Q: Your European career has really taken off lately. I've seen some stunning photos of you as Ariadne in Vienna (one example above) and I know you recently sang Eva in MEISTERSINGER in Leipzig. Tell us about venturing into the heavier repertoire and the experience of singing these great roles.
A: I am very fortunate to be as active as I am in Europe! I find that presenters there are more able to hear a singer, and immediately take the risk of hiring them, which has been a big blessing for me!
In terms of the new repertoire, I can tell a piece is right for me when I can do with my voice exactly what I hear in my imagination for each phrase, and not worry about putting out “enough voice” or “cutting” the orchestral texture. If a piece is well-composed, and your voice is right for it, your natural instincts about how to sing the role should be enough to sail over the band in each moment. Ariadne definitely feels this way. Especially the gorgeous quintet in Meistersinger fits the bill for me in this way! And, I have to say, I love allowing my voice to just open up and pour out in this music--that is unmatchable!
Q: The Palermo FANCIULLA DEL WEST seems to have been a special success (photo above of Meagan as Minnie in Act II of the Palermo production). Tell us about the experience. Palermo has a reputation for very demanding audiences. Did you find it that way?
I found the audiences in Palermo to be great! The Fanciulla was so much fun – I can barely believe how beautiful the score is, and I was lucky to be singing with such fantastic, fantastic colleagues, most especially Maestro Bruno Bartoletti. And, the role, although it is so long and demanding, was incredibly satisfying – so much to sing, so many emotions to portray, such a great score, a fun setting and costumes, a happy ending, being one of 2 women in the whole cast, and the horse and guns… who would not enjoy that!?
Q: What are your future plans? And what is your dream role?
A: Well, during the rest of this season, I will sing Nyssia in Zemlinsky’s Koenig Kandaules at the Vienna Volksoper in a beautiful Art Deco production, Braunfels’ Te Deum at the Concertgebouw in Amsterdam, more Evas in Leipzig, and Danae at the Bard Summerscape festival, which will be a real highlight.
As regards next season and onward, I won’t spoil the surprise by getting too specific, but I have a lot of house and role debuts coming up. The houses are the Vienna State Opera, Berlin, Tokyo, Luxembourg, Monte Carlo, Washington Opera, plus returns to Hamburg -- and concerts in Rome and Edinburgh. Some of my upcoming roles are Elisabetta in Don Carlo, Desdemona, Donna Anna, Strauss’ Daphne, Elisabeth in Tannhäuser, and more Evas, Ariadnes and Minnies.
As far as dream roles go, I have sung a number of them, but I would have to mention Arabella and the Marschallin, and Elsa in Lohengrin. I also have a special love for Beethoven’s Leonore. It is also my dream to keep Mozart and recitals woven throughout my career along with all of the bigger operatic rep. Haha – and every time I sing Beethoven’s Missa Solemnis, I feel like a dream is coming true.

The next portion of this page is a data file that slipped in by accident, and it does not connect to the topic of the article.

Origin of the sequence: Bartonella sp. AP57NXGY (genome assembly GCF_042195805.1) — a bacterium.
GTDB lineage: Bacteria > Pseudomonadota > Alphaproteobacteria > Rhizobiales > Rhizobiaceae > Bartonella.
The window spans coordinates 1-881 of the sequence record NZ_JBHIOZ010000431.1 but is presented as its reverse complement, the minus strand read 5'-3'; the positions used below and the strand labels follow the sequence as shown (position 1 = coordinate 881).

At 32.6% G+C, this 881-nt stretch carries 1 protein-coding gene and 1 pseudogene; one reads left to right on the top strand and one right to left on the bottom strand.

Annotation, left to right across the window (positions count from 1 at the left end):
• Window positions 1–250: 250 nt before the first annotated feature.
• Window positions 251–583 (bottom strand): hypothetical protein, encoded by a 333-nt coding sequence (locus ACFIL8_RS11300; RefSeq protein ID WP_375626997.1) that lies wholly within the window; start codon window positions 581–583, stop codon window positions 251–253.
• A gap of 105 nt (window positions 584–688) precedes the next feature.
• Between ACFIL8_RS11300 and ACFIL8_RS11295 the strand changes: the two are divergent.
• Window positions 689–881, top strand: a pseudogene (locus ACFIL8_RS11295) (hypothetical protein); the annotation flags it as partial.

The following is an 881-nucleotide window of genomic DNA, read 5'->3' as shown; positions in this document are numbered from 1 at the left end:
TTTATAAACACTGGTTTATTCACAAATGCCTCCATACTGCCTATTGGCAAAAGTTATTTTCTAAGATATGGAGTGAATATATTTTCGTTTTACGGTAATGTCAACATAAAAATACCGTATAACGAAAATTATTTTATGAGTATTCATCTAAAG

Meagan as Eva in DIE MEISTERSINGER at Leipzig with Wolfgang Brendel as Hans Sachs.
Q: Who were/are some of your idols or sources of inspiration in the world of opera?
A: I have always loved Steber, Tebaldi, Callas, Moffo and Te Kanawa – all for different reasons, plus Marilyn Horne (she was my first idol), Giuseppe Giacomini, and George London. And one of my current teachers, Hilde Zadek. And then there is the art song world… let’s just say I am ready to appreciate something in everyone! I love and learn from so many singers! I am inspired by anyone who is truly in touch with their uniqueness.
Q: What advice would you give to students who aspire to a career in opera?
A: First, get your instrument in shape – you are a professional athlete! – so that you can do with your voice exactly what you hear, and what you are asked to do! Second, identify exactly why you want to sing, and nurture and protect that quality above everything else!! That is the only thing that can make an artist irreplaceable (and, by the way, happy).
Q: Aside from singing, what are your interests and how do you like to spend your free time?
A: I love to cook – I am a vegetarian, and I can do about a million things with a can of beans. Also, I love to go for long walks in nature, identifying birds. I also love all animals. I meditate daily, and read a lot of biographies – I am fascinated by people’s stories. And, I love to go out dancing in clubs – but really just to dance! And my friends know, my favorite thing in the world is to have long, personal, philosophical, open conversations – haha!—I hope the other people like these talks as much as I do!!
Q: Is there a quotation or thought that you find inspiring?
A: Lots – I love quotes! But one stands out for me today: Barbara Cook, in a masterclass I saw her give at Juilliard, told us stories about auditioning in New York, and her conclusion that she had to truly be herself: “I realized that no one was as good at being me as I was!” This gets us away from any ideas of competition, and away from any feelings of scarcity in the world.
Watch Meagan singing part of Ariadne's monologue from the Vienna production 2009 here.